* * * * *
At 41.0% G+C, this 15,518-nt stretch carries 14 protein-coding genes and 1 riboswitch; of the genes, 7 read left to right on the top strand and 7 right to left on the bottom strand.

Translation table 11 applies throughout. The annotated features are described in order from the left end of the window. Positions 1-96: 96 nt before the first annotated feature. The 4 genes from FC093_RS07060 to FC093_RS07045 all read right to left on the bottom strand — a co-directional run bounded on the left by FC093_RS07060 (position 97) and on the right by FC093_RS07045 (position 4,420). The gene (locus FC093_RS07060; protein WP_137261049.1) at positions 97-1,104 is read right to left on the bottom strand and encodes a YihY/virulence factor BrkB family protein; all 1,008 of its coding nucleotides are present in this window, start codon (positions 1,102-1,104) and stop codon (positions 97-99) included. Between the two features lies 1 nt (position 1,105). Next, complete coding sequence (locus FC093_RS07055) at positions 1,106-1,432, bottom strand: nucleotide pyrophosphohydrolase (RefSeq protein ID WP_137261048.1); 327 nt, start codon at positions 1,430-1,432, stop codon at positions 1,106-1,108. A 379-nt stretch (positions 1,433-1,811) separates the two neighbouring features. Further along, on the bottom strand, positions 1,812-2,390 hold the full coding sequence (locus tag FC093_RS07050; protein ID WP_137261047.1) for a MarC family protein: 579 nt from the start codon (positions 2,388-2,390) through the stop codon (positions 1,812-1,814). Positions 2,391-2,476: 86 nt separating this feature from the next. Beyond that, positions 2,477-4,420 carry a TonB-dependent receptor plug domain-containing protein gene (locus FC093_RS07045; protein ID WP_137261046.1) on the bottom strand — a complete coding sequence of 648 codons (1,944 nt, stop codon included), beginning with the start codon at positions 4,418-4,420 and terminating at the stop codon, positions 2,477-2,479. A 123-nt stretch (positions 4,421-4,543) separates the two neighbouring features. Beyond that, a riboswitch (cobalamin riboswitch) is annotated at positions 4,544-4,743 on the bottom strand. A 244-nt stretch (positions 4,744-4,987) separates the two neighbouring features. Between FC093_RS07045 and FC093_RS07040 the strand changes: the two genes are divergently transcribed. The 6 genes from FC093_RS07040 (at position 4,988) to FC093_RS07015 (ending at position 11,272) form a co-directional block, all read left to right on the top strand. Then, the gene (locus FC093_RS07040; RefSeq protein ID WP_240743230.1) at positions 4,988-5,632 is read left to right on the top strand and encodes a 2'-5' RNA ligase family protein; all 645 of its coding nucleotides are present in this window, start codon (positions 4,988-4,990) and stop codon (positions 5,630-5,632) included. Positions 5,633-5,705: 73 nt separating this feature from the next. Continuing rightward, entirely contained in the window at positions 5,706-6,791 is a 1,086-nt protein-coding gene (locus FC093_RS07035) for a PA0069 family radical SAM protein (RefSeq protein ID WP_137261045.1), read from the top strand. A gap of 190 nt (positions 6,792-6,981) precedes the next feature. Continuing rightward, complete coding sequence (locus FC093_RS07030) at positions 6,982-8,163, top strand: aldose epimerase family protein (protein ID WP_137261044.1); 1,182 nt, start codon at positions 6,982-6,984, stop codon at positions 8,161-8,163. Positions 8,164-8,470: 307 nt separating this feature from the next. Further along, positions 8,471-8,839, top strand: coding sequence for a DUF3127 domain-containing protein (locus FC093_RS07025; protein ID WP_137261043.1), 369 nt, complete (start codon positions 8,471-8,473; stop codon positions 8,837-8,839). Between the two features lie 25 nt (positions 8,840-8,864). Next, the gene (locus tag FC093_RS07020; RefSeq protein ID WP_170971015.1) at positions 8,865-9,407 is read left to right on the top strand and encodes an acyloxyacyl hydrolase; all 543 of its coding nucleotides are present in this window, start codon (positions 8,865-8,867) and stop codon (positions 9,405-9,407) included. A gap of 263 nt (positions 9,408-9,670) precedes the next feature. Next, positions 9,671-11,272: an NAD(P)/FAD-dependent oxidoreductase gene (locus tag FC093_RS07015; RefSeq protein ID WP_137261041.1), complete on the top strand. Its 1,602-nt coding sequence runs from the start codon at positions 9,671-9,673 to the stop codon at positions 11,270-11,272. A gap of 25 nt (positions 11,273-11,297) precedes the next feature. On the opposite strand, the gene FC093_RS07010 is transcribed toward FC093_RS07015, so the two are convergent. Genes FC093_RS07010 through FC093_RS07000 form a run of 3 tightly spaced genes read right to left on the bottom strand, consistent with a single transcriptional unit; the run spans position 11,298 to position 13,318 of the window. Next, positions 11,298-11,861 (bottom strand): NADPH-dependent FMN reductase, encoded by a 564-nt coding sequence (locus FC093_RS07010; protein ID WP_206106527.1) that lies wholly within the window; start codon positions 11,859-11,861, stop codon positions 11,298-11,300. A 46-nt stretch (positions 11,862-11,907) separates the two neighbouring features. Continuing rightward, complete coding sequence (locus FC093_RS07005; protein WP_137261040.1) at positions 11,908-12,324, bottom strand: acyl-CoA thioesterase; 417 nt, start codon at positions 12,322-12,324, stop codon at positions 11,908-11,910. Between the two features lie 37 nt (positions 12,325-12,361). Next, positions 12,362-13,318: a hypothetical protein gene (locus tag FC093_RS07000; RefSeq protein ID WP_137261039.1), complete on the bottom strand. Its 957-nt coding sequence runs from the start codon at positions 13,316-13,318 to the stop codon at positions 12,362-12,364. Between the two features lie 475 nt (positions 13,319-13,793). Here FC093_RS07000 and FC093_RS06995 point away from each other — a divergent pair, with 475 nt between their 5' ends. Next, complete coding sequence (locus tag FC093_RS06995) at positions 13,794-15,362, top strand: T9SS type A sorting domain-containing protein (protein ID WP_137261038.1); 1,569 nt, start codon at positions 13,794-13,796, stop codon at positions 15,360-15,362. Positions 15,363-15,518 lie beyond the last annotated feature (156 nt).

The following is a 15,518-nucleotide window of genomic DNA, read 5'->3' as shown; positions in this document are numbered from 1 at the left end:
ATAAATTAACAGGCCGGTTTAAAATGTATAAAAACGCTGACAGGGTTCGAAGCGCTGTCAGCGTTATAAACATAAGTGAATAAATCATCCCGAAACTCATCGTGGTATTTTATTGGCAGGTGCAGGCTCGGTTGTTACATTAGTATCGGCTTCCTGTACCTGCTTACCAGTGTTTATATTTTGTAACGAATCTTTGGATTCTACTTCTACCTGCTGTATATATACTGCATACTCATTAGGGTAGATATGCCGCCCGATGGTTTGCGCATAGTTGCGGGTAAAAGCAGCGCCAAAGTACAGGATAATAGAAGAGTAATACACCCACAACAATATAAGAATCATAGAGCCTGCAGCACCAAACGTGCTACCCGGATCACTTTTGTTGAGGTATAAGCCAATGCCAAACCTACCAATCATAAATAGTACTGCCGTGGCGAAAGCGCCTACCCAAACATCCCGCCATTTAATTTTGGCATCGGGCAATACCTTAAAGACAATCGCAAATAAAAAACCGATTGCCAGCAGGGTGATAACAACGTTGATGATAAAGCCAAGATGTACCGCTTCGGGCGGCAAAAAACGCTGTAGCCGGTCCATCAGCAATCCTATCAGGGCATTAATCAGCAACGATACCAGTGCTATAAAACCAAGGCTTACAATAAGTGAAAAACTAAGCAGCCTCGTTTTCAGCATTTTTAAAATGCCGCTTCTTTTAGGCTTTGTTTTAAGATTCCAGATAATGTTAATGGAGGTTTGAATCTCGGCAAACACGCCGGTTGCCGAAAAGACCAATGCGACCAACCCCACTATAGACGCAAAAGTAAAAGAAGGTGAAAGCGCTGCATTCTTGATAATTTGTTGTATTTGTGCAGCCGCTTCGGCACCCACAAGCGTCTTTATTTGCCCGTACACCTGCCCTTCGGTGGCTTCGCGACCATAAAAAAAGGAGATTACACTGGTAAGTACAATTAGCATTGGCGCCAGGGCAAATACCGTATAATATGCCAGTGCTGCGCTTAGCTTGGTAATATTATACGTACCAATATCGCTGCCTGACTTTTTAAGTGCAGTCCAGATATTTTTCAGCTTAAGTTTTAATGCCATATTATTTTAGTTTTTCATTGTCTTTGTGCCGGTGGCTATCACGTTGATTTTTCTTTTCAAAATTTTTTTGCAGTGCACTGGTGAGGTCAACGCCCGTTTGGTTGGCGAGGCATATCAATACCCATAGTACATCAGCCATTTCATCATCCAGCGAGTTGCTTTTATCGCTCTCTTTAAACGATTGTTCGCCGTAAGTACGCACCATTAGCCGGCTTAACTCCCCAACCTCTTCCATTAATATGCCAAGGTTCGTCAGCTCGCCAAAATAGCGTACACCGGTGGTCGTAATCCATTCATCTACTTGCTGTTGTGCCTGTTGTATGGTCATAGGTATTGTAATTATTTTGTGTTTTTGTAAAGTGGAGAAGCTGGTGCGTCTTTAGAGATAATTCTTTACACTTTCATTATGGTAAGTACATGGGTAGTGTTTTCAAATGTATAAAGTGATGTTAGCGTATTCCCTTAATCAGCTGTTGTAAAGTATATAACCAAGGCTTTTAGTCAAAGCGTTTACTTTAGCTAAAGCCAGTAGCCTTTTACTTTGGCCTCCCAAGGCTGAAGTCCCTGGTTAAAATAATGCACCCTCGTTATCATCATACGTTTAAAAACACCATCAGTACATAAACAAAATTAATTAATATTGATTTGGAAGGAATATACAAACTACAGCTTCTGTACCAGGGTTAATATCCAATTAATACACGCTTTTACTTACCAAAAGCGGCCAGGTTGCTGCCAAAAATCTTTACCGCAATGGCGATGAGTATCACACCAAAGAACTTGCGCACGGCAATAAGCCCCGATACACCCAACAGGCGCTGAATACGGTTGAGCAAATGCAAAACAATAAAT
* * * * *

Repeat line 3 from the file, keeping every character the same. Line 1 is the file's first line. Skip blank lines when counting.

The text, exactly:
The following is a 15,518-nucleotide window of genomic DNA, read 5'->3' as shown; positions in this document are numbered from 1 at the left end: